In the 1990s, enthusiasts of New Wave music—the genre illuminated by the commercial spotlight in the decade that preceded it—lamented the shifting of the lenses’ focus onto Grunge, among other edgier and heavier styles of Alternative Rock music. Unfortunately the style shift sideswiped the majority of the New Wave forerunners of the 1980, relegating many into the fringes of the scene, leaving only a few resilient ones to soldier on and continue to wave the genre’s flag. Among these brave bands that continued to wear on their sleeves their New Romantic hearts was Duran Duran.
Formed in 1978, in Birmingham, England, Duran Duran was one of those in the genre that remained consistently prolific during the tough, Hard Rock–oriented ’90s, alongside The Cure (“Friday, I’m in Love”), Depeche Mode (“Walking in My Shoes”), Simple Minds (“See the Lights”), and U2 (“Stay [Faraway, So Close!]”). And amidst the angst-ridden undercurrent of the decade’s music scene, the “Wild Boys” of the New Wave era were able to nudge themselves back once again onto the limelight, with their 1993’s self-titled offering, known also as ‘The Wedding Album.’
Released on February 11, 1993, ‘The Wedding Album’ is Duran Duran’s seventh studio full-length. It soared swiftly onto the charts that were dominated by the likes of Nirvana (“All Apologies”), Pearl Jam (“Daughter”), and Radiohead (“Creep”), which were commercial media’s toasts of the time. Reaching number four in the U.K. Albums Chart, it effectively highlighted Duran Duran’s trademark New Wave / Dance Rock sensibilities, New Romantic lyricism, and idealistic sentiments in contrast to all the hate, cynicism, and apathy of many of their Alternative Rock counterparts in that period.
‘The Wedding Album’ opened with the upbeat, jangly, and guitar-heavy “Too Much Information,” which articulated the natural and understandable reaction of the remaining members of the band to the intensifying air of ruthless and fierce competition in the music industry. This was immediately followed by the wistful “Ordinary World,” which became a phenomenal hit and regarded by many fans as the second of Duran Duran’s trilogy of greatest ballads; the other two being 1982’s “Save a Prayer” and 2000’s “Someone Else Not Me.” In it the listener most likely did not fail to hear the comforting keyboard melodies of Nick Rhodes; the rolling but restrained basslines of John Taylor; the sharp and stellar guitar works of Missing Persons’ Warren Cuccurullo, who was the band’s guitar player at that time; and most importantly, the pained and soulful voice of Simon LeBon. What has happened to it all? / Crazy some would say / Where is the life that I recognize? / Gone away.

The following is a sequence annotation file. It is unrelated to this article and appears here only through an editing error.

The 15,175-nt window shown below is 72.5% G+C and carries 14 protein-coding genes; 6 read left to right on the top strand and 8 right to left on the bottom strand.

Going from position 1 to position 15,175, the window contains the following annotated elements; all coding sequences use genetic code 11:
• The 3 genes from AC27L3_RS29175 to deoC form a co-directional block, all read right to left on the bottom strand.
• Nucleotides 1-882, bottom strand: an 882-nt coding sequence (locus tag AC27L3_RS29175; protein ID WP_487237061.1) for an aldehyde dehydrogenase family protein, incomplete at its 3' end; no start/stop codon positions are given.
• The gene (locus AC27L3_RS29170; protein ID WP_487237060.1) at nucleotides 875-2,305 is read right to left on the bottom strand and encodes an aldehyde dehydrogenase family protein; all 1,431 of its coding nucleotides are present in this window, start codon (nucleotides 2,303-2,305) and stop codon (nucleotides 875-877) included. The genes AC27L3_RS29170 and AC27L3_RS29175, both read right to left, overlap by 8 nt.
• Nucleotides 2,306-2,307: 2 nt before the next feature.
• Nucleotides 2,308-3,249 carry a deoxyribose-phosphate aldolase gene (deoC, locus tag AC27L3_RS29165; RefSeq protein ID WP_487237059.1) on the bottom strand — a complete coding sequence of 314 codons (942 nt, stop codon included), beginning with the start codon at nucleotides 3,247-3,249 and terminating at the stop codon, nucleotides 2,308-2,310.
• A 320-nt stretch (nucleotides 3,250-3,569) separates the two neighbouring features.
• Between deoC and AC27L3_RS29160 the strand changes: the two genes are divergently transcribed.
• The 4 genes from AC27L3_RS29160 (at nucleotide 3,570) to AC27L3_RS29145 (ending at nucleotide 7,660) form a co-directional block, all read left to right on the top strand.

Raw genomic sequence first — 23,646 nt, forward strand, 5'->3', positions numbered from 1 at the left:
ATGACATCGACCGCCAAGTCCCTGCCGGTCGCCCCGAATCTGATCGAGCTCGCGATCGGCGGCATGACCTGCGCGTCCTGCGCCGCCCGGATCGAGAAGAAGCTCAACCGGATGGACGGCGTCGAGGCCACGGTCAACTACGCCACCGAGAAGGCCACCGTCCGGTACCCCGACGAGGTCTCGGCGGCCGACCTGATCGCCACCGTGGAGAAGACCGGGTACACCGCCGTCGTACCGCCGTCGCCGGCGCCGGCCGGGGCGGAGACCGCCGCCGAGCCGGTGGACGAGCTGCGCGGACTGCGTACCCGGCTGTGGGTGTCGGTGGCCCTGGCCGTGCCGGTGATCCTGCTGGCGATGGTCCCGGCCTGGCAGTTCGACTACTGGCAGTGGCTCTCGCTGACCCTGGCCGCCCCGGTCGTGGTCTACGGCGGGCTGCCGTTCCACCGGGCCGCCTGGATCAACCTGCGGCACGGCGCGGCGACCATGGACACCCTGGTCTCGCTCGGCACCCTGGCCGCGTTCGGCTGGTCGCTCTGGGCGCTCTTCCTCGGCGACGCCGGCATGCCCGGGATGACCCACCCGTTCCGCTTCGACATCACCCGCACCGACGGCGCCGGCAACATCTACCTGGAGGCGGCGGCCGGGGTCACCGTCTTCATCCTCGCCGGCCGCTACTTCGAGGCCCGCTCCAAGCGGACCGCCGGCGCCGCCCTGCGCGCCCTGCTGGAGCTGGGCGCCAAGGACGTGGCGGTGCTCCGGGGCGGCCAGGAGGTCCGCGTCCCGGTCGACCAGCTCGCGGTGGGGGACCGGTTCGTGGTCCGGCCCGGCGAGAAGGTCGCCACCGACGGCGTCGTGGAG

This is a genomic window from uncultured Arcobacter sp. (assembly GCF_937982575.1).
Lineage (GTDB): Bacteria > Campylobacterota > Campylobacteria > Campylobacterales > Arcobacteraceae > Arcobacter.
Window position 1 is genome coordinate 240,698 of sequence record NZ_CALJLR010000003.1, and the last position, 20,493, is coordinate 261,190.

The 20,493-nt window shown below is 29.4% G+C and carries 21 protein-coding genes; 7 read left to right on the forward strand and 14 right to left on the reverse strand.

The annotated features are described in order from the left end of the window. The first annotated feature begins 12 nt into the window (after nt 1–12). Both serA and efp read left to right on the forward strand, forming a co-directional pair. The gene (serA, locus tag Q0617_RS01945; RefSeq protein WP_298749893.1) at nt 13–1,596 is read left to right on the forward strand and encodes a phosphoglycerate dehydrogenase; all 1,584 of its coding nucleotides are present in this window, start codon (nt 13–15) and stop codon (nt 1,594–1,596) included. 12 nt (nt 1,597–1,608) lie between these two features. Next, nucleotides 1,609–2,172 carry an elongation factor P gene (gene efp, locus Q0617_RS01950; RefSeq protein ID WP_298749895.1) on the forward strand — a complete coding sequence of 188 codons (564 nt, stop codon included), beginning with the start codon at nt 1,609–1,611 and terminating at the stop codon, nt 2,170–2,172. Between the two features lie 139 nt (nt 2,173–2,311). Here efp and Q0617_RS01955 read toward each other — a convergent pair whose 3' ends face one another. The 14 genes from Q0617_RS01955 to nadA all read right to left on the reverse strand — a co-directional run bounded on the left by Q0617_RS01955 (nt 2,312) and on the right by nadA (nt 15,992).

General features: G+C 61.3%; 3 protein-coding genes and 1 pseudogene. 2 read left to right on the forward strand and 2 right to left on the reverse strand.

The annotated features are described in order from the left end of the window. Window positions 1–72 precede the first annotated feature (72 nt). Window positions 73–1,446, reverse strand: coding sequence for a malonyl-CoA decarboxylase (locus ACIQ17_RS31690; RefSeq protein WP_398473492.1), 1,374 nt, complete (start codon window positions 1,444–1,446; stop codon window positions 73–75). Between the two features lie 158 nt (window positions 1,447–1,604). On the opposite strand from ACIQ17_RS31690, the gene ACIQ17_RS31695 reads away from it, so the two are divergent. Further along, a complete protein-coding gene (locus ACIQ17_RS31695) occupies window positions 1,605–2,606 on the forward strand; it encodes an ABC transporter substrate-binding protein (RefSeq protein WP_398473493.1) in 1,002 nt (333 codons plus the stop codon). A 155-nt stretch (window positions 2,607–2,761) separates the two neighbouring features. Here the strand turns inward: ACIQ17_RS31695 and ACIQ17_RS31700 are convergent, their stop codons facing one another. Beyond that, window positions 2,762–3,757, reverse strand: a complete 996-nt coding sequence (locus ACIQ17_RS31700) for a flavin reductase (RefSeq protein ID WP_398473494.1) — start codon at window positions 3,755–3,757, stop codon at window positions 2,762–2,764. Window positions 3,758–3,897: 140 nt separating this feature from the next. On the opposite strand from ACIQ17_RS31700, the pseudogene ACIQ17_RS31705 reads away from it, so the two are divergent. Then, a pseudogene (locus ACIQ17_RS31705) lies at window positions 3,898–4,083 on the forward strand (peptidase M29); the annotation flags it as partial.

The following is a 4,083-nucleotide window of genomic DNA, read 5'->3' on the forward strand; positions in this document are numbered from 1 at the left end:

The R&B/Trip-Hop-flavored “Love Voodoo” then undulated its way with its funky groove, swelling synth, and Disco beat. This paved the rhythm to the ensuing “Drowning Man,” returning the listener to Duran Duran’s territory of old…where else but the neon-lit, rummy-runny dancefloor. A short prelude of “Shotgun” loops and then Duran Duran launched into the album’s other successful and chart-topping track, the sensuous and sexy midtempo “Come Undone.” Mine, immaculate dream made breath and skin / I’ve been waiting for you….
“Breathe After Breathe” displayed Duran Duran’s excursion to progressive music, in particular, Worldbeat with a glaze of Samba, owing to the song’s being a collaborative composition with the Brazilian singer-songwriter and guitarist Milton Nascimento, who also sang in duet with LeBon. Another foray in Funk Pop came next in the form of “UMF,” which may remind the initiated similarly styled songs by the likes of Michael Jackson (“Wanna Be Startin’ Somethin’”) and Prince (“Kiss”).
After a rocking version of The Velvet Underground’s “Femme Fatale,” the album led the listener back to the dizzying discotheque with “None of the Above”; it predated the Dance Pop sensibilities of the then flourishing teen-oriented vocal groups like Backstreet Boys (“Everybody [Backstreet’s Back]”) and ’N SYNC (“Bye Bye Bye”).
“Shelter” was a subtle throwback to the cinematic vibe and soulful swagger of Duran Duran’s James Bond song, “A View to a Kill.” The penultimate track, “To Whom It May Concern” was an uptempo Pop Rock ballad akin to the likes of Mr. Mister’s “Kyrie,” Vitamin Z’s “Every Time that I See You,” Two Minds Crack’s “The Hunger and the Greed,” and Cutting Crew’s “Everything but My Pride.”
‘The Wedding Album’ concluded with the funk, clap, groove, rap, beat, and rhythm of the Old-School Hip-Hop–inspired seven-minute closer “The Sin of the City,” foreshadowing many of the band’s songs in its latter albums. Finally, Duran Duran adorned the album’s cover art with wedding photos of their respective parents. Sweet.
Duran Duran flew sky high during the pinnacle of New Wave music in the mid-’80s and dwindled for a bit, in a commercial perspective, as the decade came to its end. However, by a streak of luck, or better yet because of the remaining members’ determination, passion, and esprit de corps at a time when they must have felt that the music industry had suddenly turned its back on them: Crazy some would say / Where is my friend when I need you most? Gone away…
LeBon, Rhodes, John Taylor, and Cuccurullo were able to weave an album that had put the name of their band back to where it truly belonged… in the pantheon of New Wave greats.
Duran Duran has to this day remained ubiquitous and relevant, and its music more and more influential and continue to be recognized by many younger bands of the current generation. In fact, only in 2015, the iconic band has released its fourteenth album. In the meantime though, revisit your own album of throwback photographs as you spin ‘The Wedding Album’ and celebrate with the paper gods the silver anniversary of the songs that kept them from ever falling apart.
Courtesy Cryptic Rock